The cornucopia has been a symbol of a great harvest for centuries and was probably first referred to in Greek and Roman myths and dates back to the 5th century B.C. My favorite is the Greek version: “ Almathea was a goat who nursed and raised Zeus. While playing one day, Zeus accidentally broke one of her horns. He was so saddened by this that he used his godly powers to fill the broken horn with whatever Almathea wanted so it became the horn of plenty. Zeus also put the goat's image in the sky and that is our constellation Capricorn.”

The symbol of the cornucopia was also used, along with rolling fields of grain, to lure new settlers to come to the New World. It is now in our national consciousness as a symbol for bountiful garden harvest and the sharing of food that has become our American Thanksgiving.  

Wishing you and yours a harvest of good food and good fortune! Happy Thanksgiving.


Monday, November 20, 2017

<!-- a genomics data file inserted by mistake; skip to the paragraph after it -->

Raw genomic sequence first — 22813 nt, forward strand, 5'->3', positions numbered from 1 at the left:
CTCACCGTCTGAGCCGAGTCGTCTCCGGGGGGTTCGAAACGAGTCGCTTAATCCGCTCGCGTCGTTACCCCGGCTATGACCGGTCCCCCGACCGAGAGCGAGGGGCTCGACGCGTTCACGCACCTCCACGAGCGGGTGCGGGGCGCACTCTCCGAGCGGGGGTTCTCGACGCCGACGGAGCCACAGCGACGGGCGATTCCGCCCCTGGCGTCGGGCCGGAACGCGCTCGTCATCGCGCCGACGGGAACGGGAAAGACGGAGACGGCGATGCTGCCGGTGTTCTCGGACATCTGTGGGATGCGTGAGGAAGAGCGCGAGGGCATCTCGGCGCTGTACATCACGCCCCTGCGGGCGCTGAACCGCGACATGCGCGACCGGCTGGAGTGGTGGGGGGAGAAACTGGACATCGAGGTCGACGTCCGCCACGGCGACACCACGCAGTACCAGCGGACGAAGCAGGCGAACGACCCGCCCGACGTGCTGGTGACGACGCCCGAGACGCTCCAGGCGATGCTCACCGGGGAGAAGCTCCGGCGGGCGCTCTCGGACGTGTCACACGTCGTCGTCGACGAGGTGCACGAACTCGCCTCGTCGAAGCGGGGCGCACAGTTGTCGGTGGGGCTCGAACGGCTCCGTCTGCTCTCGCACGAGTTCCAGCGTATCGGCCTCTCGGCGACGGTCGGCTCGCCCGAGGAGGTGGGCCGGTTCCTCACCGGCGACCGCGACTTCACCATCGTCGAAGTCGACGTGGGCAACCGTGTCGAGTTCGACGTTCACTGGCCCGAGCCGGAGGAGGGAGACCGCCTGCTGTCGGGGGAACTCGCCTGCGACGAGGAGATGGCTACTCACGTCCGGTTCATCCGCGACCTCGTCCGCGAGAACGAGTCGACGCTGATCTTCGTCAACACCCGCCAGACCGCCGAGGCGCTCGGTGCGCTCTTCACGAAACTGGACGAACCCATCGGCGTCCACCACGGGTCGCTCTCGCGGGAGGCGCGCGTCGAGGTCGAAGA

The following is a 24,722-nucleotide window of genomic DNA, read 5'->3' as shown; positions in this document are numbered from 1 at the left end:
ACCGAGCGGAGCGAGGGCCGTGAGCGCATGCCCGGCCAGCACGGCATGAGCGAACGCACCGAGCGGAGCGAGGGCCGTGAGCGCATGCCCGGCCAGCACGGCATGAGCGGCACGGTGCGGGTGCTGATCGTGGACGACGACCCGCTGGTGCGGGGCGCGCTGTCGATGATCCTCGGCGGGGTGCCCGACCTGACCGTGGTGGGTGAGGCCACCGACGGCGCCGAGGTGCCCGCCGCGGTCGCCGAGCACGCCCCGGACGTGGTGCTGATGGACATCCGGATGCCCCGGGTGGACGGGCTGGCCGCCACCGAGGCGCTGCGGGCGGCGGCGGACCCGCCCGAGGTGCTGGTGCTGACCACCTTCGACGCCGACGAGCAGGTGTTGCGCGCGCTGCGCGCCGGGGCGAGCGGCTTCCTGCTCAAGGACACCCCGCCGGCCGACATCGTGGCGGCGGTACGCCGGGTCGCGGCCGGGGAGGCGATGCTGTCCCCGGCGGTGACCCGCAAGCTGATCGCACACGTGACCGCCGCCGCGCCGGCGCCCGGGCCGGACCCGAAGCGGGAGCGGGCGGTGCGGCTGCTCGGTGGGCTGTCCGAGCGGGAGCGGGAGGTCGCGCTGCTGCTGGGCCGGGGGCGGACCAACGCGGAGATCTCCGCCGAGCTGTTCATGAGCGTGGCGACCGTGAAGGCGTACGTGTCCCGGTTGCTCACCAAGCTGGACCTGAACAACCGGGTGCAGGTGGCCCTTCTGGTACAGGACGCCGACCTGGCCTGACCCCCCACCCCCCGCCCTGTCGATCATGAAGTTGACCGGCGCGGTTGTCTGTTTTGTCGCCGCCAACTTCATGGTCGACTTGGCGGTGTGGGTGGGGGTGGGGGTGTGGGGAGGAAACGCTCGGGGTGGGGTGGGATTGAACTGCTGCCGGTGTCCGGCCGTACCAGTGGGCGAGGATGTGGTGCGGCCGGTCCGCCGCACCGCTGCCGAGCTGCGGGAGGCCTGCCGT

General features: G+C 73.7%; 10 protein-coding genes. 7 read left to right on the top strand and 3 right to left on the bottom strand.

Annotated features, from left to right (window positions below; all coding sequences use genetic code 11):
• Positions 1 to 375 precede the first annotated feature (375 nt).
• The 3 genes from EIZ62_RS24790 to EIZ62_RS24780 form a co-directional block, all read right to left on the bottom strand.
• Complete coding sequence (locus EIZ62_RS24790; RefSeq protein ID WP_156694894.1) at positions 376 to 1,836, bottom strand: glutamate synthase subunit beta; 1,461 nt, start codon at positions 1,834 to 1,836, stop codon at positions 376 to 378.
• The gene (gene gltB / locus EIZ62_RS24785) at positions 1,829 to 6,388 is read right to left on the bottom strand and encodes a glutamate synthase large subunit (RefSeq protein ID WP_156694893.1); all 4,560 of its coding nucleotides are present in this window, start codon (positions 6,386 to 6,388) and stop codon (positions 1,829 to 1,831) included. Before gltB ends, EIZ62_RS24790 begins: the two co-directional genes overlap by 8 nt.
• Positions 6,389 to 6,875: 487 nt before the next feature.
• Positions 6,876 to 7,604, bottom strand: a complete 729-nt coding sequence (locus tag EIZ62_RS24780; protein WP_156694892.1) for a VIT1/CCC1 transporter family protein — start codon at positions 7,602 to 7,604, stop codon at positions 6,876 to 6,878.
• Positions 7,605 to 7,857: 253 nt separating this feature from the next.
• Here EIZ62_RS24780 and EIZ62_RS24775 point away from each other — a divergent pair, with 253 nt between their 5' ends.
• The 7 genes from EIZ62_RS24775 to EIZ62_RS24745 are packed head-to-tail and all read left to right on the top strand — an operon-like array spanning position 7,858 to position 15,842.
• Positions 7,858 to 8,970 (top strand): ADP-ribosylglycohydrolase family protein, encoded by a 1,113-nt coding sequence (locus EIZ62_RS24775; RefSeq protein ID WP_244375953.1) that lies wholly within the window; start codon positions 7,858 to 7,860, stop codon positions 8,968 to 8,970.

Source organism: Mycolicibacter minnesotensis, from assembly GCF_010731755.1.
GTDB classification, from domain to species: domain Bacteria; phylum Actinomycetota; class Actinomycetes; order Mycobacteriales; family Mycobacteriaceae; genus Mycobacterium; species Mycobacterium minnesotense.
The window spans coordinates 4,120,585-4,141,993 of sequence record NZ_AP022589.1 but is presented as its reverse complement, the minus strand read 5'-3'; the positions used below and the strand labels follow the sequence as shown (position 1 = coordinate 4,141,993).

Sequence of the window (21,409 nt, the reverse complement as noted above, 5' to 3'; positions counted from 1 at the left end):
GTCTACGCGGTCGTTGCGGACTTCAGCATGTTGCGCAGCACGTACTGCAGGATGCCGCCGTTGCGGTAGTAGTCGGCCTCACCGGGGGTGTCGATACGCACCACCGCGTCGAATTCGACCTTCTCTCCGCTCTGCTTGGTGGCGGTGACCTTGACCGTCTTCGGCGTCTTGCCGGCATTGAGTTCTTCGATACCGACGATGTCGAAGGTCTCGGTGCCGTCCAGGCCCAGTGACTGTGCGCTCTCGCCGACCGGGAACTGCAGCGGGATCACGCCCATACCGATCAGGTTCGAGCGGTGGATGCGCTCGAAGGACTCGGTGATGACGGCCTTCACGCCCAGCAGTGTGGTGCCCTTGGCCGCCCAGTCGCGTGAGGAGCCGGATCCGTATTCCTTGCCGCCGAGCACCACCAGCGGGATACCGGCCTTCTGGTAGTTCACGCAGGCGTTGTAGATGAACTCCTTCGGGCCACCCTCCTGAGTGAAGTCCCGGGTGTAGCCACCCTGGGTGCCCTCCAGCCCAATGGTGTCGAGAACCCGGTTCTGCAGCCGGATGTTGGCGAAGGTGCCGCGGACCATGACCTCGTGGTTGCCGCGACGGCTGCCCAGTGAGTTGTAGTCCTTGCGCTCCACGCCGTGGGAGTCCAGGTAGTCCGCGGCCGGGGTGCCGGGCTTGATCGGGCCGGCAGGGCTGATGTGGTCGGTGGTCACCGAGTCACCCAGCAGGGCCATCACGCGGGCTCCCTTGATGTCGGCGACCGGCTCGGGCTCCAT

Amaryllis: The Joy That Keeps on Giving by Patti O'Neal




Samba Amaryllis, photo courtesy Donna Duffy

Amaryllis is a rare gift to a gardener, providing near instant gratification producing a magnificent spectacle in 4-6 weeks. It’s a gift of growing something and making it bloom right in the middle of snow and freezing temperatures. The trick for many is to get them to do it again the following year. 

Amaryllis is a tender bulb, meaning it does not require a chilling period to bloom.  These beauties originate in the temperate climates of South America where they grow and bloom outdoors.  Here in the chilly Rocky Mountains we enjoy them “forced” during the holidays of December and on into January and even February.

Saturday, November 18, 2017

Gardening Power to the People: Planting Bulbs Video

It's not too late to plant spring blooming bulbs! Gardener Gail will show you how.

Thursday, November 16, 2017

Prevent Floppy Paperwhites: Give Them a Stiff Drink by Carol King


Cornell University Bulb Experiment

Have you heard that drinking alcohol will stunt your growth?  Well this is certainly true with narcissus and amaryllis bulbs.

We bulb lovers love to force bulbs to bloom during the winter holidays.  They brighten an otherwise dark time in gardening. Narcissus (also known as paper whites) and amaryllis are notorious for getting tall and leggy and flopping over.  To combat this problem look no further than the liquor cabinet.